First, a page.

A new school year would mean not just a different setting, but one that included a huge number of different rooms and activities. The classroom had one set of sensory experiences (the sound of pencils being sharpened, the peppery scents they caused, chair legs scraping floors, etc.). The hallway had another set (rowdy kids, their echoing voices). The playground had its own range of sensory experiences, as did the lunchroom, the bathrooms and so on.

It takes my mind quite awhile to acclimate to any new environment. And school was a dozen new environments all rolled into one.

At the time, I didn’t understand why I found simply being at school to be so overwhelming. Today when I go places, I immediately feel run down and I understand: my mind is just having to sort through a huge number of unfamiliar data points. The lights are different, and this can be painful until I acclimate (which can take many months). The sounds are different, which can feel strange and disorienting… again, I need time to get used to that.

If it is unfamiliar and it filters through one of the five senses, it can take quite a bit of time to acclimate to that newness.

For me, school was just layers and layers of confusing input that shifted throughout the day and intensified as we were shuttled from one activity or room to another. It felt like being inside of a giant sensory kaleidoscope that spun too fast — that I had no control over, that never stopped turning.

I mention it now because at the time, I never had words for any of this. I just stressed and felt overloaded and I couldn’t understand why.

I don’t know what could have made a difference, what sort of interventions might have been helpful. I just think understanding it would have been nice. Understanding it would have removed a lot of that confusion. And these being sensory issues, they were invisible to others. I wish the impact of school had been better understood by teachers and other students.

I think with kids on the spectrum, people see the discomfort and sometimes the outbursts. They can see the results. What they don’t see is the internal chaos that is being caused by factors most people aren’t even aware of.

Pencil being sharpened. Echoing voice. Chair scraping floor.

Simple things for some. Chaos for others.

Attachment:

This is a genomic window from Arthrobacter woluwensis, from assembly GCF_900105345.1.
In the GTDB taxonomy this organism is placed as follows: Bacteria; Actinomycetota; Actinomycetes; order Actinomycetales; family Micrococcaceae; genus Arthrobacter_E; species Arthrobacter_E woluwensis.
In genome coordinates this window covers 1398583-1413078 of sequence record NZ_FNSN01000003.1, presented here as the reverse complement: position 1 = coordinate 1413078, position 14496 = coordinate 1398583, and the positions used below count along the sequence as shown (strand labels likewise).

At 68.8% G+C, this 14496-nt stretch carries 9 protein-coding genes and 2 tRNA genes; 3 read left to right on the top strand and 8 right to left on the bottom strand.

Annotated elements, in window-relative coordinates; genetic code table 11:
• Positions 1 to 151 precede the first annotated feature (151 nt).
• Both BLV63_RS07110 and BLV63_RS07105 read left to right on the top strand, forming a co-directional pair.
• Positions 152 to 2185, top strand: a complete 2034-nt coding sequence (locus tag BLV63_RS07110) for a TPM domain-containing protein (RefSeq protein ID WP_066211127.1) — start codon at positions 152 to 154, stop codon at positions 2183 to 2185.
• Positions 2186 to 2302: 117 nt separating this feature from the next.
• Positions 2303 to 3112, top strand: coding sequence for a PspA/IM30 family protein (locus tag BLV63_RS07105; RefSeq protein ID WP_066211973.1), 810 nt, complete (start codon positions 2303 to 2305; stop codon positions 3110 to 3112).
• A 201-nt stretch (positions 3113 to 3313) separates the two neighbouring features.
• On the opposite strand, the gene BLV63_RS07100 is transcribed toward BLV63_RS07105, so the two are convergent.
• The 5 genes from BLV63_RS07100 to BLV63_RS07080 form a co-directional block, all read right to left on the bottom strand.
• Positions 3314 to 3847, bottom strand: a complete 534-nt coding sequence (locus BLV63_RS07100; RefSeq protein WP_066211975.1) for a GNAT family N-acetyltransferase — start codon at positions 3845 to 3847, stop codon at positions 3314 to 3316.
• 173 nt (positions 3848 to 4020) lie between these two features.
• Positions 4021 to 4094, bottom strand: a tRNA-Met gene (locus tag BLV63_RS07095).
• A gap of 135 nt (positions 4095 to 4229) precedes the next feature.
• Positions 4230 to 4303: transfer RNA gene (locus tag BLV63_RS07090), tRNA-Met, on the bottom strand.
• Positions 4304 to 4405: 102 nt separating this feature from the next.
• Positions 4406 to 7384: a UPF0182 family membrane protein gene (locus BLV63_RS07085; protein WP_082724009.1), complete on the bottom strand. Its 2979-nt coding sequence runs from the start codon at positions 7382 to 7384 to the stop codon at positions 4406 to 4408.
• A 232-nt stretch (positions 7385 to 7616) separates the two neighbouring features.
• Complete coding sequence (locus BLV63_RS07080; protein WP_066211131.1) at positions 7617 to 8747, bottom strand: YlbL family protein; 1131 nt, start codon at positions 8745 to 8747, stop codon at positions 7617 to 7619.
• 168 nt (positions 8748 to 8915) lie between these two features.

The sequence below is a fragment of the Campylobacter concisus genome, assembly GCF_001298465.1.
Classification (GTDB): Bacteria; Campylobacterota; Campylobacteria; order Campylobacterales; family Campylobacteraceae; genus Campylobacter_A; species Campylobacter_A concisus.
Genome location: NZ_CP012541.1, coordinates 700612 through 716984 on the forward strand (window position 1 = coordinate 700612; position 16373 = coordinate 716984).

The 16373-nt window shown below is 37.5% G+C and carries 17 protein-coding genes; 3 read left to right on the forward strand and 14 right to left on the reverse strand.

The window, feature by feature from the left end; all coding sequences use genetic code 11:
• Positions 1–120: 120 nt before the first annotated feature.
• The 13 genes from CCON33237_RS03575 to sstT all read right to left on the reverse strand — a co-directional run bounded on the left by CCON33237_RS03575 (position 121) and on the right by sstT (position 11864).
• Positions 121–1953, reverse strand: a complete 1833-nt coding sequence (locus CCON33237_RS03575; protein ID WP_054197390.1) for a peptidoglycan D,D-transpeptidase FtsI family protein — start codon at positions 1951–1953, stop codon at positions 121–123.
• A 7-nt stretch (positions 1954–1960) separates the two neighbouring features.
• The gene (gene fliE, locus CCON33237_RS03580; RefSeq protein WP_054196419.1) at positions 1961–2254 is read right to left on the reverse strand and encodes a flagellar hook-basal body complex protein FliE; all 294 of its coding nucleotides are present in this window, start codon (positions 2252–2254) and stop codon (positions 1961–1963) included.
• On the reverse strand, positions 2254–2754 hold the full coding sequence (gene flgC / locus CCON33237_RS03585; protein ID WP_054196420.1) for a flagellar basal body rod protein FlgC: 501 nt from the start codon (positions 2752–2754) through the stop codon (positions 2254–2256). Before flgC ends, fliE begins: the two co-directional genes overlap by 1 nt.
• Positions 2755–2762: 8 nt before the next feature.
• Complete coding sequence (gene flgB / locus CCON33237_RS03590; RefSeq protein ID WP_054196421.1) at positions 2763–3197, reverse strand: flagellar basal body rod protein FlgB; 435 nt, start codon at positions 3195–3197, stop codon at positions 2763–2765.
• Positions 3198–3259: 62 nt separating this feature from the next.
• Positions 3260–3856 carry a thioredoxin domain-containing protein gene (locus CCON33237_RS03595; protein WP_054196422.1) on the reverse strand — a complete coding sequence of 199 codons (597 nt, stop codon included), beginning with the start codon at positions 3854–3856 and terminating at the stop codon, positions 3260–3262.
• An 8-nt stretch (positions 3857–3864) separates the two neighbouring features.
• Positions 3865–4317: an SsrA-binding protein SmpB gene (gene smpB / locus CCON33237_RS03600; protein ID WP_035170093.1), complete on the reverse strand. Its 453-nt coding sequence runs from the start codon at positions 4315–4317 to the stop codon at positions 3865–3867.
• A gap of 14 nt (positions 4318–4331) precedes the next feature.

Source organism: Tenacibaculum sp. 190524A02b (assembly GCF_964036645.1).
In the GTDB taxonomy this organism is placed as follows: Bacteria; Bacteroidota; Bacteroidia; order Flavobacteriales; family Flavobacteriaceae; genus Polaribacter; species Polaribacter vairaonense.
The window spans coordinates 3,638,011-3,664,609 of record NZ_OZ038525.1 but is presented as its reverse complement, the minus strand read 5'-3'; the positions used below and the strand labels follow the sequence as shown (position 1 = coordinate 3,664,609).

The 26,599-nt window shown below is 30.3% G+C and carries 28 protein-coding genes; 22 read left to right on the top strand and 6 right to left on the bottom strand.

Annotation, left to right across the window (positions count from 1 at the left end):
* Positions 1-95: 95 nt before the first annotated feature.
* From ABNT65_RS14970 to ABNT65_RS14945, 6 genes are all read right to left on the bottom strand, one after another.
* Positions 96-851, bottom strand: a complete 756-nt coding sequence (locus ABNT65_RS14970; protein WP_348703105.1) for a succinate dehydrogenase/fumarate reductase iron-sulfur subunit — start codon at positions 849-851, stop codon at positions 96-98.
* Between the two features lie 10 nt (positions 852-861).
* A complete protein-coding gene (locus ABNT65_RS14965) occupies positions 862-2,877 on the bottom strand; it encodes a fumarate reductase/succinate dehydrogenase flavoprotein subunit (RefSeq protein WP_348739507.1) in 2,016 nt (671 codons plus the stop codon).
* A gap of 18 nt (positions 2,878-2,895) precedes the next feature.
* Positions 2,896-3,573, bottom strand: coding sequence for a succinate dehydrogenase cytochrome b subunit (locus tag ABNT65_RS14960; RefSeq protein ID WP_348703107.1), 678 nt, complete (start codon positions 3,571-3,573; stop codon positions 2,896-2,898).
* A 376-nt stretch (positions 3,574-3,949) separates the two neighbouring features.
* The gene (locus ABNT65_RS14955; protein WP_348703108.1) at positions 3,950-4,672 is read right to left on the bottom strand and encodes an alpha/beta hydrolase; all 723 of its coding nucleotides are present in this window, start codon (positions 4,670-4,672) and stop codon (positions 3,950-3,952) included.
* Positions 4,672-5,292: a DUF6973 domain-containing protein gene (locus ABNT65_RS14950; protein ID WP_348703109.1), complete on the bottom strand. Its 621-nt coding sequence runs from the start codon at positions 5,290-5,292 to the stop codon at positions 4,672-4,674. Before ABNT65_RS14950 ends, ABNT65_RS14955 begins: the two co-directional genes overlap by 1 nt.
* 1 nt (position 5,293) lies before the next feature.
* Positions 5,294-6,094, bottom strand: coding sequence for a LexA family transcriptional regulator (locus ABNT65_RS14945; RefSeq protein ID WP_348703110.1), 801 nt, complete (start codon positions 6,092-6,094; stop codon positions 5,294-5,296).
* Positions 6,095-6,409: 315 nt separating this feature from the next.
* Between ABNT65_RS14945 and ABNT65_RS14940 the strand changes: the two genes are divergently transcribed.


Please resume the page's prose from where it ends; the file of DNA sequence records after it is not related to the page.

Your reality can get thrown into that kaleidoscope and start turning and turning.

Follow this journey on Invisible Strings.

The Mighty is asking the following: What’s one thing people might not know about your experience with disability and/or disease, and what would you say to teach them? If you’d like to participate, please send a blog post to [email protected] Please include a photo for the piece, a photo of yourself and 1-2 sentence bio. Check out our Share Your Story page for more about our submission guidelines.

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The Disney Channel will air a special episode of “Girl Meets World” this week that the company hopes will start a discussion with kids about autism.

According to a press release, the storyline is aimed at delivering “both entertainment and information for kids and parents about Asperger’s syndrome, an autism spectrum disorder.”

The show’s main characters, Riley and Maya, show “empathy and acceptance as they support their friend [Farkle],” who wonders whether he may be on the autism spectrum. In the episode, “Girl Meets Farkle,” we’ll also see Mr. Matthews (played by “Boy Meets World” alum Ben Savage) address his students about “the importance of uniqueness and compassion.”

four members of the cast of Disney's Girl Meets World
Disney Channel/Ron Tom

The network hopes the story will “spark conversation among kids and their families,” and producers consulted with three experts: Elizabeth Laugeson, Psy.D, The Help Group; child development consultant Arthur Pober, Ed.D.; and Shiela Wagner, M.Ed., retired, Emory Autism Center.

While a number of hit shows have briefly touched on the subject, Bustle pointed out that the last time a notable TV character was diagnosed with the disorder was on NBC’s “Parenthood,” which wrapped up in spring 2015. Max Braverman, who was on the spectrum, dealt with bullying, and the series chronicled the struggles and triumphs of his daily life.

The “Girl Meets World” episode will air on Friday, September 11 at 8:30-9:00 p.m., ET/PT on the Disney Channel.

So let’s take a minute to talk about autism and obsessions. Now, when I say “obsession,” I really mean obsession. This is much different than just having an interest in a person, place or thing. Your child might really, really like SpongeBob, but a child with an obsession won’t see, hear, think or talk about anything else no matter how hard you try to distract them. I’ve found that when an obsession takes over a child with autism, it can consume them. Also, more often than not, I’ve seen a child with autism develop an obsession with an odd object, not just a toy or make-believe character. With that being said, I want to share with you a story about my son, Granderson, and how his obsession with an odd object completely transformed my way of thinking about autism obsession. Yes, my 4-year-old (at the time) taught me, his mother, that when it comes to autism obsessions…just let them be.